One of the advantages of having a few grey hairs is having the experience to know how to read signals.
In the short-term finance market this is particularly useful.
Lending money is easy; it’s getting it back that’s the hard bit.
Over the past three years bridging has really exploded – we’ve gone from a market under a billion pounds of gross lending a year to, some estimate, closer to £2bn.
Doubling the size of the market in three or four years under any circumstance is impressive. But in an economy that has been only very slowly returning to recovery mode, it should be ringing some alarm bells.
Let me recap. Short-term finance, in all its many and flexible formats, comes back to one basic principle, money at a price for a short period, secured on property.
Bridging is not a long-term solution – it’s a quick and flexible fix suitable for professional property players who understand the commercials.
The reason it’s seen an explosion in popularity is two fold. The high street banks stopped lending on anything other than vanilla deals in the residential, commercial and buy-to-let markets leaving a gap for bridgers to fill. And with interest rates static at 0.5% since March 2009, investors have been hunting for yield.
Bridging fulfils both sides of the equation. Without it, small-scale residential developments, auction purchases and refurbishment projects would have been left undone. Investors have also reaped good returns, in the region of 10% to 15% annually – a far cry from high yielding bond rates around 6%. And they have the security of an asset underlying the transaction.
But those grey hairs and years of experience lending in this market are telling me to think twice about the success of bridging.
At the same time as we have seen the market more than double, we’ve seen a number of new players enter the market – from mainstream residential mortgage lending backgrounds, mortgage broking backgrounds and several from packager backgrounds.
A diverse market place is a good thing for everyone – it encourages competition, drives up standards and drives down pricing for borrowers. These things are welcome. Less welcome is the mad dash for market share.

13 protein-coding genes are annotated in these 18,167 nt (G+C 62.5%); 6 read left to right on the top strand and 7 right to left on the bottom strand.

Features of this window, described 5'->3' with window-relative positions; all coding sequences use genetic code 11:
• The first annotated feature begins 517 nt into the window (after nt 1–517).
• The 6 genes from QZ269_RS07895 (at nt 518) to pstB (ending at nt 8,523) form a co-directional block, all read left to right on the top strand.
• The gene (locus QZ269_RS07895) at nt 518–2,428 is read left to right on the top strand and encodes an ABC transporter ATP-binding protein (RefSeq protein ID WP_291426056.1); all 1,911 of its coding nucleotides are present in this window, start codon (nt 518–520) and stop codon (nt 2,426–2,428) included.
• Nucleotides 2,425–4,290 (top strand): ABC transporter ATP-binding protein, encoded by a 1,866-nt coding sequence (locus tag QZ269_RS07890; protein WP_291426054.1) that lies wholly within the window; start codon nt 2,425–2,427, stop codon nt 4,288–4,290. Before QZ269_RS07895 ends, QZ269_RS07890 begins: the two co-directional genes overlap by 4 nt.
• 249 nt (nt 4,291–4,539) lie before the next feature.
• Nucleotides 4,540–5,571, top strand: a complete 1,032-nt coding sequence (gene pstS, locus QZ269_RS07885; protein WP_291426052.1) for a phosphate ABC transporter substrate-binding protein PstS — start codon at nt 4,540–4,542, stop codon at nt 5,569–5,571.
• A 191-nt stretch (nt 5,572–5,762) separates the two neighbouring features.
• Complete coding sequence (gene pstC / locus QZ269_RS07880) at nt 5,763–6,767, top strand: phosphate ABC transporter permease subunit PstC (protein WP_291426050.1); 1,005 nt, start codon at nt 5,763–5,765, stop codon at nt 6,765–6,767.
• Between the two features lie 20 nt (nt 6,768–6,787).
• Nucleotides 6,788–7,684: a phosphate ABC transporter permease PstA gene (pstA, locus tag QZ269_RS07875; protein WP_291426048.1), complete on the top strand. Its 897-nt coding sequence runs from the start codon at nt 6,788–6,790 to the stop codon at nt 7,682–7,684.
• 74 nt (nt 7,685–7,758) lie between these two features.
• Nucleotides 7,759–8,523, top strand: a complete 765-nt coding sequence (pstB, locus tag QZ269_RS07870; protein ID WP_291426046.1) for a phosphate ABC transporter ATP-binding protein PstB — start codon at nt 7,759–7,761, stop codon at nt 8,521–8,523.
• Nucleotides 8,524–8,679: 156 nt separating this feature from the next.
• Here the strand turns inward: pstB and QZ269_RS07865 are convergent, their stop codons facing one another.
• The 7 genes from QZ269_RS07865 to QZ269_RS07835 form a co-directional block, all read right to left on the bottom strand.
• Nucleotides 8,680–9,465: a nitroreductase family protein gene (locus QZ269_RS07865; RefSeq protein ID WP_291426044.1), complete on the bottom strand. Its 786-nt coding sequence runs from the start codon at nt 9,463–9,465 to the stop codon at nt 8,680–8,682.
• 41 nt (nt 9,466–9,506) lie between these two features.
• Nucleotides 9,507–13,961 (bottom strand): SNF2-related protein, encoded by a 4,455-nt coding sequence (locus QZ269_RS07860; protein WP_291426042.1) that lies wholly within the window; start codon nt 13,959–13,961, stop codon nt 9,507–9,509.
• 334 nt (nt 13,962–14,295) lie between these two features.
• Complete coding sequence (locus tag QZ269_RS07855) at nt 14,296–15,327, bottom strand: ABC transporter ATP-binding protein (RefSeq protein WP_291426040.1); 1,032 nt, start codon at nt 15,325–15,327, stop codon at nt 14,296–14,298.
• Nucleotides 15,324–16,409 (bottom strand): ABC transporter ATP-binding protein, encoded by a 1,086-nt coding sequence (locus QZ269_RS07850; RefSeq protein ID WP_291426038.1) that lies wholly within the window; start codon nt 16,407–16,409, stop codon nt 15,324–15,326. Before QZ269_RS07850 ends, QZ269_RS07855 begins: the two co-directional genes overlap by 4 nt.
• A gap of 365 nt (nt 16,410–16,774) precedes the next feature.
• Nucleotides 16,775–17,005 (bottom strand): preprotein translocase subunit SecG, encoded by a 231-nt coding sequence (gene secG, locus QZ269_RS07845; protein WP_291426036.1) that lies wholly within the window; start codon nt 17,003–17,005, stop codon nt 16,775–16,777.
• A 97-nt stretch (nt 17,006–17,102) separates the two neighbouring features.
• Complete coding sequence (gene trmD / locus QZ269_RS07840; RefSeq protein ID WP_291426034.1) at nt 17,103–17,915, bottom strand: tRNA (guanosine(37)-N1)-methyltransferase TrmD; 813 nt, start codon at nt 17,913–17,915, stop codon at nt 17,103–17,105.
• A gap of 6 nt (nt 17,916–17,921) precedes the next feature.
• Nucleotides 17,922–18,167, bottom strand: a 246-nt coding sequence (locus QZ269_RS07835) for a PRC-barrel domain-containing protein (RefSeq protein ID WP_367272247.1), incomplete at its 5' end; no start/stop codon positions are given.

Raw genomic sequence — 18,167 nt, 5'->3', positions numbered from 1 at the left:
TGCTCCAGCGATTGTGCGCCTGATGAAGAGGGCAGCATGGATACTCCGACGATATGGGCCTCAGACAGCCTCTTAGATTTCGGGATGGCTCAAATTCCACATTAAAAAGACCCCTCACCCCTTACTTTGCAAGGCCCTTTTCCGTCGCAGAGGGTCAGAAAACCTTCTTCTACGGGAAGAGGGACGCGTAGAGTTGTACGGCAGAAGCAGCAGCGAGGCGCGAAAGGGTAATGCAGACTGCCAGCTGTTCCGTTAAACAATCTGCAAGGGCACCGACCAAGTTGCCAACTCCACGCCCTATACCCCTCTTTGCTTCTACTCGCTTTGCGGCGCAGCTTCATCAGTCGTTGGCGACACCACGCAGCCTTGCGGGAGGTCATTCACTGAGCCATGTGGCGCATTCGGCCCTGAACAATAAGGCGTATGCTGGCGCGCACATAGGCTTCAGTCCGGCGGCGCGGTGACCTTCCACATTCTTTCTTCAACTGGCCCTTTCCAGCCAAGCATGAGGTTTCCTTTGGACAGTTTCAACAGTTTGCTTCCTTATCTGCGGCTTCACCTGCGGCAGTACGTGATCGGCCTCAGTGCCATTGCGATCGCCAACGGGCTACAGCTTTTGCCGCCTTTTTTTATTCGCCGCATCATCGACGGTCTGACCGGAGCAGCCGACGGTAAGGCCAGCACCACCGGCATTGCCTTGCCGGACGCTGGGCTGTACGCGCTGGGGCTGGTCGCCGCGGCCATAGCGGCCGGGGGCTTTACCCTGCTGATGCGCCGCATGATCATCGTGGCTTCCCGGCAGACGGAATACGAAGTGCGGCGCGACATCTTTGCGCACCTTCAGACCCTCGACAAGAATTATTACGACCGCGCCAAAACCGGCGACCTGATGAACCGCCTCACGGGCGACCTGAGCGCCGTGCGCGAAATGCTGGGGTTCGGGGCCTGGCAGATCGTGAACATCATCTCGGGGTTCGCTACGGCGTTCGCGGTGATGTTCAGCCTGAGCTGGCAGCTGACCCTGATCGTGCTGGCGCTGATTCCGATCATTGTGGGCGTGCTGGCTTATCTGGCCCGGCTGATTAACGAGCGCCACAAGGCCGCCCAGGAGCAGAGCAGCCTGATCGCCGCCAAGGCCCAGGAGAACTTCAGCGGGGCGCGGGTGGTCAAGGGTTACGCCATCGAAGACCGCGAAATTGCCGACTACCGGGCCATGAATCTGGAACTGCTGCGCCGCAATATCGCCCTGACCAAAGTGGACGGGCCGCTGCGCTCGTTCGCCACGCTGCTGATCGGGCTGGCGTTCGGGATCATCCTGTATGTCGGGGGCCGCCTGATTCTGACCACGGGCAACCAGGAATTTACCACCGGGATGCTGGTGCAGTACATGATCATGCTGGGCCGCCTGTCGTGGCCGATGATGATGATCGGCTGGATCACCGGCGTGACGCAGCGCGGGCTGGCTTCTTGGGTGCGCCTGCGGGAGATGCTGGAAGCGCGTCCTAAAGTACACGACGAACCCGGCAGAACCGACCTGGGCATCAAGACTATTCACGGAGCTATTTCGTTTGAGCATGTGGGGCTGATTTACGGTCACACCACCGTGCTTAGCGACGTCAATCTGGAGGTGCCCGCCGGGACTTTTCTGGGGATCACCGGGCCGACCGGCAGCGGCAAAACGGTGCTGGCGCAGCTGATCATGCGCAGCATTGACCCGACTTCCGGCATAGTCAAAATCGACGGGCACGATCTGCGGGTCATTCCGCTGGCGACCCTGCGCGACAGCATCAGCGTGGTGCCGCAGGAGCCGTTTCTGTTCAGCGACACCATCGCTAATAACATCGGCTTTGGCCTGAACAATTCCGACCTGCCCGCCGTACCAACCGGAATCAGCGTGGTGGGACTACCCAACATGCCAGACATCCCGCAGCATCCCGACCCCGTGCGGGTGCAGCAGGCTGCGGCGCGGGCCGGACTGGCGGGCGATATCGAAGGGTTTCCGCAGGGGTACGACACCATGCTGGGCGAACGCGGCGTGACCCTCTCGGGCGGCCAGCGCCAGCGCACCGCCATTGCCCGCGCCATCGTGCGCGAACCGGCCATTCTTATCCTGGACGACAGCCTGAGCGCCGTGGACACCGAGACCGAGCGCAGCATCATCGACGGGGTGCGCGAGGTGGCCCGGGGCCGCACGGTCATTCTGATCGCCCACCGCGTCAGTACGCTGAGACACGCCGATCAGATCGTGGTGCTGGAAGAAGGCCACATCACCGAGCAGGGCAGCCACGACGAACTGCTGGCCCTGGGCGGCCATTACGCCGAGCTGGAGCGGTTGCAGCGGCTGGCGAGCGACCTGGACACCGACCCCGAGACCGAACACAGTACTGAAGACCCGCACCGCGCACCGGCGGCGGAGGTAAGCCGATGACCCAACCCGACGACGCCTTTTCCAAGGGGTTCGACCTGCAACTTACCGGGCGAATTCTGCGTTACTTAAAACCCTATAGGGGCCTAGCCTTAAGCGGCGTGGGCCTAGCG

This, I worry, is having the opposite effect.
Rather than driving up standards, it could be encouraging laxer underwriting by some less experienced lenders.
It also seems to be encouraging some lenders to come up with ever-more clever ways of selling their wares.
It was ever thus that brokers and borrowers alike are seduced by low headline rates and don’t seem to fully appreciate how large fees can contribute to the overall cost of a loan.
The market is seeing rates come down month after month but fees are edging up.
Three years ago lenders charging an arrangement fee charged 1%, used to pay the broker in the transaction. Recently I’ve noticed up front fees around 2%, and sometimes more.
Where is the customer in all of this?
Being an old boy on the block may, as some levy against us, mean we stick to our guns on criteria, the deals we’ll consider doing and on our insistence that we won’t charge fees.
It means our rates appear higher than others out there in the market, but that’s because we don’t charge fees. The cost to the borrower is often the same or better.
But being an old boy also means, frankly, we’ve been around the block several times.
Fincorp has weathered three severe property recessions. We’ve been lending short-term money to property professionals for more than 25 years.
I know a market running away with itself when I see one.
People are piling into bridging because they see a quick buck. But the problem with quick bucks is that they are rarely sustainable.
Experience matters but I fear that our market, which has several professional and experienced lenders in it, has become riddled with people just out for themselves.
There is increasingly too much money going to too many people in the chain.
Being an old boy on the bridging block means I care that an overcrowded market competing too savagely for business, that frankly shouldn’t be done, doesn’t bring the block crashing down around our ears.
Bridging offers value to customers and value to the health of the property market more generally.
We must be careful not to wring it within an inch of its life.